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V/A - Wayfaring Strangers: Lonesome Heroes

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Artist: V/A

Album: Wayfaring Strangers: Lonesome Heroes

Label: The Numero Group

Review date: Aug. 25, 2009


Tucker Zimmerman - "No Love Lost" (Wayfaring Strangers: Lonesome Heroes)


The Numero Group’s latest installment of the Wayfaring Strangers series is dedicated to the loner. More specifically, a nomadic band of male folk singers from the years spanning 1970 through 1983, without ties to a scene or each other. Combining introspection, voice and acoustic guitar, they found commonality in an ability to draw power from solitude and uncertainty. Taken from albums with titles like The Wall I Built Myself and Mirror of My Madness, each selection is a lost victory. Less outsider folk, more underheard American troubadour, they took inspiration from forbearers like Charley Patton, Jackson C. Frank and Townes Van Zandt.

Staying mostly adrift of standard themes like politics and romance, the liner notes reinforce that this is not typical singer-songwriter fare. Almost entirely culled from privately-pressed releases, these rediscoveries were originally meant to be heard by a select, close few. Like more personal readings of the folk tradition, the intimate portraits invite a reinterpretation of our own past.

Directionless motives and transience drifts through the set. Whether looking over their shoulder, in the reflection of a train window or from a hill, some of these writers aspired to have no aspirations. Others embraced confusion. All them knew the questions were more important than the answers. They were observers documenting their thoughts on paper and tape, always moving, if not necessarily forward. They checked off states after venturing through, writing songs about admitted wrongs, unwinnable wars and decisions not made.

On almost every track, sparse arrangements revolve around the loner’s voice. Tucker Zimmerman, who studied music theory under Goffredo Petrassi and ran in the same circles as Steve Winwood and Tony Visconti, exemplifies this sort of reclusive development. On "No Love Lost," he reaches out to a friend who has moved on: "It’s a shame that I’ll be nothing more / Than some character in your future tales / And just the same I wish that you were more / Than some lines in a song that I put up for sale." The song is one of the label’s more memorable excavations. The project’s youngest inclusion, Roger Lewis, performs one of its most enduring pieces, an elegy for irresolution titled “Autumn.”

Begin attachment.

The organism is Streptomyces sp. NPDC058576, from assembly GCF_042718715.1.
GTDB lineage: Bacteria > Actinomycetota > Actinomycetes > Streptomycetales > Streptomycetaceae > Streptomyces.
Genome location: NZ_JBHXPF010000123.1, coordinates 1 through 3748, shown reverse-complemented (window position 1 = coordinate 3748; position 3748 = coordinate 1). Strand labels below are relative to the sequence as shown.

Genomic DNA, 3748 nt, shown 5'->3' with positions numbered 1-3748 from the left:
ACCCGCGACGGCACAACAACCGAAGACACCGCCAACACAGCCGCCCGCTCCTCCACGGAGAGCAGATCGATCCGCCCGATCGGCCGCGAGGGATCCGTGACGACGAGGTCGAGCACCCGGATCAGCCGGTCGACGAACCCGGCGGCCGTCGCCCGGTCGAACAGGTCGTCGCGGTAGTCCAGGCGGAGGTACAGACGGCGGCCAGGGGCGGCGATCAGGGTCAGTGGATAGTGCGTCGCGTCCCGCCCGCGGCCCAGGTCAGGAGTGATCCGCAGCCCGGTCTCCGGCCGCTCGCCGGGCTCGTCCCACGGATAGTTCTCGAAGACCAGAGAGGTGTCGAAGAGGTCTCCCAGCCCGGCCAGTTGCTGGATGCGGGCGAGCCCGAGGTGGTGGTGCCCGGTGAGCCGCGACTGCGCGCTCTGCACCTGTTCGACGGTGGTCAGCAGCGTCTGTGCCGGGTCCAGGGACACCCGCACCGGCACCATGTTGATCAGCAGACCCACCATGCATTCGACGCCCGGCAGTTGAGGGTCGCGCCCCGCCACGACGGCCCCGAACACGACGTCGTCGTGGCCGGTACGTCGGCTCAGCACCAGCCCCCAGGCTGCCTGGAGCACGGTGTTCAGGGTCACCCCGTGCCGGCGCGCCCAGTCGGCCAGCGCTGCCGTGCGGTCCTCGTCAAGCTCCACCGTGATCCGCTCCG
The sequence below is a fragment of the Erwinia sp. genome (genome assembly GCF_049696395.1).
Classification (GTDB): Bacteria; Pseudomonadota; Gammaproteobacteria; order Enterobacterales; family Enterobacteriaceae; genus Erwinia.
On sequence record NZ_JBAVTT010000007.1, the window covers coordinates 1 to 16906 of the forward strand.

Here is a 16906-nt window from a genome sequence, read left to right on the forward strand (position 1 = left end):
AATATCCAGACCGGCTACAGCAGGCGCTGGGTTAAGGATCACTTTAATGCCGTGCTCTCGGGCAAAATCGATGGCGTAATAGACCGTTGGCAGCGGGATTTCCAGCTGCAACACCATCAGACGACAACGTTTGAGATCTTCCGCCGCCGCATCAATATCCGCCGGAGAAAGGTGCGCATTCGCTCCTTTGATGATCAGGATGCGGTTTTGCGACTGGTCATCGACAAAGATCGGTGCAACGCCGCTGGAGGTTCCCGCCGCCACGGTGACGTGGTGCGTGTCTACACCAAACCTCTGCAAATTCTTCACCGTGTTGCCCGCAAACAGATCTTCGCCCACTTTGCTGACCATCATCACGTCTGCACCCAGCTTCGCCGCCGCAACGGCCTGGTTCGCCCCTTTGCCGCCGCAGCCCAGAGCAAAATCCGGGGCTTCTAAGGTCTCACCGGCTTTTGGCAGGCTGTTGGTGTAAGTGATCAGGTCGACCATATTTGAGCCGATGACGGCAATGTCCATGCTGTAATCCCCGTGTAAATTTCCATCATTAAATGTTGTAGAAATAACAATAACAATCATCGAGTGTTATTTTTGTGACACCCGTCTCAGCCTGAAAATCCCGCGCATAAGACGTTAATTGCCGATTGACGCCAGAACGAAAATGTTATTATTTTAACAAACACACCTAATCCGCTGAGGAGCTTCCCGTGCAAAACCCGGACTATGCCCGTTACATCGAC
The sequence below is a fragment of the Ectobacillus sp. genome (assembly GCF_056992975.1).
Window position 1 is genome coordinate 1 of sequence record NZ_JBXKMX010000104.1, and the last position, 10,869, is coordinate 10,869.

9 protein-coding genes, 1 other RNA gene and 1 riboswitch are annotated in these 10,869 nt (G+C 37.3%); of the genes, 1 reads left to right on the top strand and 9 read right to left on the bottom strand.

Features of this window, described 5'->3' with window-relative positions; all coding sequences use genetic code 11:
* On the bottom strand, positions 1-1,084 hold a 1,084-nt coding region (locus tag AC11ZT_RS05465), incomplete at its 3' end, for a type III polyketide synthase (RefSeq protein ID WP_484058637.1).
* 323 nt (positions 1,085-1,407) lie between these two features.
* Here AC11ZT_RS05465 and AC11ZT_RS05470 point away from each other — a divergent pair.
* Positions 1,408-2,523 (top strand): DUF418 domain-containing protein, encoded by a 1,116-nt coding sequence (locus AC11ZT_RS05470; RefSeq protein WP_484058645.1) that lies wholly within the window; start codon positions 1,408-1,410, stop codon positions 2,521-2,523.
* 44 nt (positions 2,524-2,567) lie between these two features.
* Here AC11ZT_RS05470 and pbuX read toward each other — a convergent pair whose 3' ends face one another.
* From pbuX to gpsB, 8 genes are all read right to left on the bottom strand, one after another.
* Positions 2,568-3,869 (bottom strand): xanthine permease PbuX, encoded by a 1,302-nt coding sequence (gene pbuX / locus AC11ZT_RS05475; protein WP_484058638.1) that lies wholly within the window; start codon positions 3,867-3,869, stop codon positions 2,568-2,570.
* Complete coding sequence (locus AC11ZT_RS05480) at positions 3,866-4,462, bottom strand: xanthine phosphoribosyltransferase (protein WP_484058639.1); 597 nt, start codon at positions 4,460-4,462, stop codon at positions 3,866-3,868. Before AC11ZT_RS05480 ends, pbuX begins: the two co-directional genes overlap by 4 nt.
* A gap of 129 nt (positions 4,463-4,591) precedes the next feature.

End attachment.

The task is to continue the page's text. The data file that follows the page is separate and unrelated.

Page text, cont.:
This wouldn’t be a Numero release without its share of eccentricities. Idyllically-named Les Moore sings this: "See those who blow a big nose / See them foul up the air / While some in slums suffocate / With Kleenex everywhere" before expressing affection for Jesus’ sandals." “Deep Night” sounds like a Thomas Merton journal entry set to music, as Father Tony Trosley picks at a phasered 12-string. Bob Brown’s “Close of the Day” wouldn’t seem out of place on John Wesley Harding if you stripped Dylan of all lyrical disguise. George Cromarty, also featured on Guitar Soli, sounds like a male, American version of Sibylle Baier.

The stories behind these loners are as interesting as the music. Jim Schoenfeld was a defensemen for the Buffalo Sabers when he recorded the brooding, apocalyptic meditation “Before.” Jack Hardy was convicted of libel for a political cartoon defacing Richard Nixon. Lone U.K. representative Kieran White’s “Hummingbird” was intended as an instructional demo for another artist. Jay Bolotin, who clearly spent some time with Songs of Love and Hate, would go on to write for David Allan Coe.

A low point for David Kauffman is the high point of the compilation. On “Kiss Another Day Goodbye,” from Songs From Suicide Bridge, you can almost hear the crow’s feet form as he squints into the California morning. Like an anti-motivational speaker, Kauffman debates the value of such an existence: “I don’t know how much longer / I can live the way I live / And never die.”

One song does provide a brighter beat, hinting that being alone doesn’t always precipitate loneliness. Written atop Independence Path in Colorado, Jim Ransom’s "It’s So Profound" compares Ransom to a pine tree and predicts a fortunate break, before proclaiming: “It’s so profound / Not to make sound / For a long / Long time.” Now there’s a slogan the Numero Group and its collection of moldy masters can live by.

By Jake O'Connell

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